Movies are a lot more than entertainment as I learnt

As I was at the onset of adolescence, my Mom asked me 'why do you watch movies?' It didn't even take a few seconds for me to reply, 'For entertainment. What else?'

She stared at me for a few seconds with a smile forming on her lips, 'Let's see if you would still say that by the time you are an adult,' she retorted.

Then I started watching a series of movies that completely changed my perspective or better to say, it helped me develop a perspective in the first place. So when I read about the start of IFFK (International Film Festival of Kerala) last week it did not even take a moment for me to decide whether to attend it. Then the movie 'Sinjar' caught my attention as it was the first-ever movie made in Jasari, which is the language spoken in Lakshadweep Islands.

The second reason why the fest caught my attention was that it was always houseful. So one day earlier before the screening of the movie, at about 6:00 am, I woke up and booked it. I guess my determination to watch the movie is pretty evident from that!

Also read: 'Sinjar' is about tortured women and a dying language: Sandeep Pampally

Before the beginning of the movie, some details regarding the Sinjar massacre in 2014 were shown. Reading about the murder of Yazidi people in Sinjar province in Iraq and the kidnapping of women and girls for sexual exploitation reminded me of the recipient of Nobel Peace Prize of 2018, Nadia Murad, a Yazidi woman who herself was kidnapped by the ISIS and became a human rights activist after her escape.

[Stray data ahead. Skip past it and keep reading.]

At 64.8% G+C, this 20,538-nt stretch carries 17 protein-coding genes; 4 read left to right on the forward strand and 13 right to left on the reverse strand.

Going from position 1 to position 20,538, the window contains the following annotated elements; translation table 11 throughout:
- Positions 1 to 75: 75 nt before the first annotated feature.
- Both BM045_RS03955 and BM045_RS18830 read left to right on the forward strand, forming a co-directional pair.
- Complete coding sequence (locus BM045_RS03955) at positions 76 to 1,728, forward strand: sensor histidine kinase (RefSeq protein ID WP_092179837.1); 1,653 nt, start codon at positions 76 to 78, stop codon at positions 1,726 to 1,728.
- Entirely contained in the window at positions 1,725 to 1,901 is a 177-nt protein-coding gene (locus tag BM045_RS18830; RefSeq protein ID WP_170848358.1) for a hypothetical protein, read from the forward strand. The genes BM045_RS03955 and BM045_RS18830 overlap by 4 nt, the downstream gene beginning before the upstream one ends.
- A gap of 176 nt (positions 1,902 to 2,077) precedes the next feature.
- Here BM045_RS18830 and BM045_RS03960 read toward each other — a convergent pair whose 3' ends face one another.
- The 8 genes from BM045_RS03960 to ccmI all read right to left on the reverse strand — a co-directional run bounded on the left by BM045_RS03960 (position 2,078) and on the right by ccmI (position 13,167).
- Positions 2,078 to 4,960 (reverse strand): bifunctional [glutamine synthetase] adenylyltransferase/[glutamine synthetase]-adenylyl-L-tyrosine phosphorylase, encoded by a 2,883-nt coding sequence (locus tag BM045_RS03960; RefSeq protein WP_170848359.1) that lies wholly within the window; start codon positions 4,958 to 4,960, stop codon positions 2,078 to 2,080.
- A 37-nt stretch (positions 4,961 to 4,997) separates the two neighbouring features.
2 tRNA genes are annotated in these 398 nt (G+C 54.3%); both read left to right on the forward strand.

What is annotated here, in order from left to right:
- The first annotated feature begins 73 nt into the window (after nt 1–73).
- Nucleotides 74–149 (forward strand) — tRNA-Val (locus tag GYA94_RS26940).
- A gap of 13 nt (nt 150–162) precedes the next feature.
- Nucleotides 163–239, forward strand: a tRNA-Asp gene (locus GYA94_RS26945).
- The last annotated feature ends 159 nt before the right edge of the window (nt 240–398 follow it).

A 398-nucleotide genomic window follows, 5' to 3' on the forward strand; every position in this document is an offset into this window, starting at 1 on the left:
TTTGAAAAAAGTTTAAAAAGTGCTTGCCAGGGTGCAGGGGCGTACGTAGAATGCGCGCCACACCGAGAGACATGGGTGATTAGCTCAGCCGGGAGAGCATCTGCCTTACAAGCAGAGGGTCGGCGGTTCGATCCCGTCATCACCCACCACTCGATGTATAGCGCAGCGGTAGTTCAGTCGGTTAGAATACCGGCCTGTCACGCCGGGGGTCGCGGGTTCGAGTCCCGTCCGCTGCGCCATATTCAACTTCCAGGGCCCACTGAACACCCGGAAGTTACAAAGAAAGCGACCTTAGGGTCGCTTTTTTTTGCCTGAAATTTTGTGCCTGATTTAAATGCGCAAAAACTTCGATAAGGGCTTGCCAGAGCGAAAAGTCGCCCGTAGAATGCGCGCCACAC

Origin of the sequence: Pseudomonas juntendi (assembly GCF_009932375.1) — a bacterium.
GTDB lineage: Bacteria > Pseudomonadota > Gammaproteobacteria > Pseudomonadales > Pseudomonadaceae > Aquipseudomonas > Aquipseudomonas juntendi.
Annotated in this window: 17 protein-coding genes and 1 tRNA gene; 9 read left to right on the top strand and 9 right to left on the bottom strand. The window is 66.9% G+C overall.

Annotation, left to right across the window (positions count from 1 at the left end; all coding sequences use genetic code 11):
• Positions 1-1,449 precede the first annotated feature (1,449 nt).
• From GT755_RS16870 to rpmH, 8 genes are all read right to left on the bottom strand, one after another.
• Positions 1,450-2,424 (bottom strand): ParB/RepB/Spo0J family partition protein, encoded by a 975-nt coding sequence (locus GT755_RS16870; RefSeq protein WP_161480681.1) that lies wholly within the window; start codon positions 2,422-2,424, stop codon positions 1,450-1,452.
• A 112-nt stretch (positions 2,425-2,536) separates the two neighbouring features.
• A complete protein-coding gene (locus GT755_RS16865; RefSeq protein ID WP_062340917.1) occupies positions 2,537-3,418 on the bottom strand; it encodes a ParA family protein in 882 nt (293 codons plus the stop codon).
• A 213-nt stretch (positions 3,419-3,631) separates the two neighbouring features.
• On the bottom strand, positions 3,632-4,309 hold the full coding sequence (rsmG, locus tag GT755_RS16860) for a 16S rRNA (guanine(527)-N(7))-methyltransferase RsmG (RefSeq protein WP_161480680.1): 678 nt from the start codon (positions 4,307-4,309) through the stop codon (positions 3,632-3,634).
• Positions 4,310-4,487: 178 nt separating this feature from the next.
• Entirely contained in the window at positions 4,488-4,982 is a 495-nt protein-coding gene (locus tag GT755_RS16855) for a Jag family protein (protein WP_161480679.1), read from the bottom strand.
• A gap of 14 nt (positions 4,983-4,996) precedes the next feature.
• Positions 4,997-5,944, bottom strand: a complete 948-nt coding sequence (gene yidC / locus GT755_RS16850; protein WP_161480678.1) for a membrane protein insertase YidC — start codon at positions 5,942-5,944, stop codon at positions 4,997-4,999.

I initially had no idea that Yazidis are a religious group. Later I found out that this religion was founded in the 11th century by Ummayyad Sheikh and is derived from Judaism, Christianity and Islam. Melek Taus, also spelled Malik Tous, is one of the central figures of their religion. Yazidis believe God entrusted the world to the care of seven angels, pre-eminent of which is Melek Taus, the peacock angel.

It is said that Melek Taus is a fallen angel (those angels who were expelled from heaven). Due to the similarity between Quranic story of Iblis and the account of Malek Taus's refusal to bow to Adam, some have accused Yazidis of devil worship. Over the past centuries they have repeatedly been subjected to brutal attacks leaving thousands of its members dead. The persecution is still continuing with the rise of ISIS four years ago. It is in this backdrop that the heart-touching story in the movie 'Sinjar' is set.

The movie is about two young Lakshadweepi women, Suhara and Fida who got kidnapped and sexually exploited along with Yazidi women by ISIS. The movie deals with the stigma they have to face when the society comes to know they have been sexually abused. It shows how the society is still inconsiderate towards sexual assault survivors. We almost empathise with both the women when they say that they are suffering more now than they have suffered in the hands of IS.

The film also shows how the society expects women to maintain their so called 'chastity' and when it is 'gone,' they are alienated. The scene where the male lead of the movie, Ansaar talks to the family of her fiance by saying 'Women should learn to protect themselves' really brings out the degraded view of the society.

The movie is also abundant with beautiful visuals of the island. The movie really touched me and if you are an emotional freak like me, be sure to bring a set of tissues with you.

PS : A message to my Mom.

I get it now, Mom. Movies are a lot more than entertainment.

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